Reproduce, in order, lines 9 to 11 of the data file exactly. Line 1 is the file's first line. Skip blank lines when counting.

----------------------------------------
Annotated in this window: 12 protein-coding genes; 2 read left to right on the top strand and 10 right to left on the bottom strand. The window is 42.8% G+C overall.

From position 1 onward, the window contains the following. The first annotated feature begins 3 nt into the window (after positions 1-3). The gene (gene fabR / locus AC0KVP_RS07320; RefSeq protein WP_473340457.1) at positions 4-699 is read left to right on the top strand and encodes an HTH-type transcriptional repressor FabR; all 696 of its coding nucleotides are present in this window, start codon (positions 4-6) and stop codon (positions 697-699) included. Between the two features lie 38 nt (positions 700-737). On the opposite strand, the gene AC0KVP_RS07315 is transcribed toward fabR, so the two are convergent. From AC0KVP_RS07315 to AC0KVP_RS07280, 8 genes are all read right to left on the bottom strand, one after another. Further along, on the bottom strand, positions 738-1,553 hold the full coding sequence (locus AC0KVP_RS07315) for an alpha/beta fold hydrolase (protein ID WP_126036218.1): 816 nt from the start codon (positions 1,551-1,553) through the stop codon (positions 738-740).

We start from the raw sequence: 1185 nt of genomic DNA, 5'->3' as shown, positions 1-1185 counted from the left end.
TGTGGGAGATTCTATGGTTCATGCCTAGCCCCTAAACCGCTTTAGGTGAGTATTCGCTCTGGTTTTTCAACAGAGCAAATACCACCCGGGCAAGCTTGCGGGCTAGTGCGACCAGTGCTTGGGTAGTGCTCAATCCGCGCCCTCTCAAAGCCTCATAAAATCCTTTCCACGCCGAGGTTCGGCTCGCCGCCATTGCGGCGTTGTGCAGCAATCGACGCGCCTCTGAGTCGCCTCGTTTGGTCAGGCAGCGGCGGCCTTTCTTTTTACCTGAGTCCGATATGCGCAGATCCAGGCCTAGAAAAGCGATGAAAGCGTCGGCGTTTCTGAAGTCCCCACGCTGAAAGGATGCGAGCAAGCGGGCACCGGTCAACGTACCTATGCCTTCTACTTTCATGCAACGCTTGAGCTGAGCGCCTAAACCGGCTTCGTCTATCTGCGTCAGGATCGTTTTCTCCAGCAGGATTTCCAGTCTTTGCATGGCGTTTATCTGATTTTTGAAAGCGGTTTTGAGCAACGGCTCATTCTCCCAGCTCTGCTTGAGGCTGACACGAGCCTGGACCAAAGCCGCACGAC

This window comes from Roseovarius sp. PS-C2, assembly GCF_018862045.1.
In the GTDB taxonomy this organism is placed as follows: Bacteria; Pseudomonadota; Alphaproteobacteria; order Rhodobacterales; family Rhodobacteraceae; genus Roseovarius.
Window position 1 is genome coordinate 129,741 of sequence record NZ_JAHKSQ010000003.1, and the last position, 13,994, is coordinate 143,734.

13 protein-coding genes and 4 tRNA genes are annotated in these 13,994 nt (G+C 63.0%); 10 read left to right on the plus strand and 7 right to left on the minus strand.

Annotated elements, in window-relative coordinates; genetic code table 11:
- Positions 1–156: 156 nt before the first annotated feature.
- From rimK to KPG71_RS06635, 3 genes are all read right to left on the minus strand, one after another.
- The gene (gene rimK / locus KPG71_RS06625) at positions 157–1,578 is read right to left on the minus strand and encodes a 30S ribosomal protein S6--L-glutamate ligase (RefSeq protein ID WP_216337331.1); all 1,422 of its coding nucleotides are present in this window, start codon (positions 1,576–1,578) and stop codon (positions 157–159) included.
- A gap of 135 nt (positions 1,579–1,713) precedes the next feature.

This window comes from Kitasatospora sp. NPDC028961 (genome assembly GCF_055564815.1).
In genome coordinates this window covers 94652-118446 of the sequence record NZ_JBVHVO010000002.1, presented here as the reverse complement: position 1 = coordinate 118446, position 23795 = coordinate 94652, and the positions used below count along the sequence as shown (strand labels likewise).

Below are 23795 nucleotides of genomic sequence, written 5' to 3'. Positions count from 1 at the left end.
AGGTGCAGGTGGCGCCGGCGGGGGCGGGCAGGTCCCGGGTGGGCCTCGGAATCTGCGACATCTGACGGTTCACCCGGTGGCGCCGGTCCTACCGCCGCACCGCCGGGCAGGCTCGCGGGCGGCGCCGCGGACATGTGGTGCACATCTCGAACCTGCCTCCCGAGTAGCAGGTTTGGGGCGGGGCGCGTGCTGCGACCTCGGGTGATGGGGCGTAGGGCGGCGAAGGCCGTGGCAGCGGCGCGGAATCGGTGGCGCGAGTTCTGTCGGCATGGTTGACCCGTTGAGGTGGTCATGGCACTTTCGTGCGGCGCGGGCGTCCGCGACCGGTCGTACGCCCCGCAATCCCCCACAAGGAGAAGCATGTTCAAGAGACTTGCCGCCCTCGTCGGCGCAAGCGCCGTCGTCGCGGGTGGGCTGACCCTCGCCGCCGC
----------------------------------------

Annotated elements, in window-relative coordinates; genetic code table 11:
- Positions 1–156: 156 nt before the first annotated feature.
- From rimK to KPG71_RS06635, 3 genes are all read right to left on the minus strand, one after another.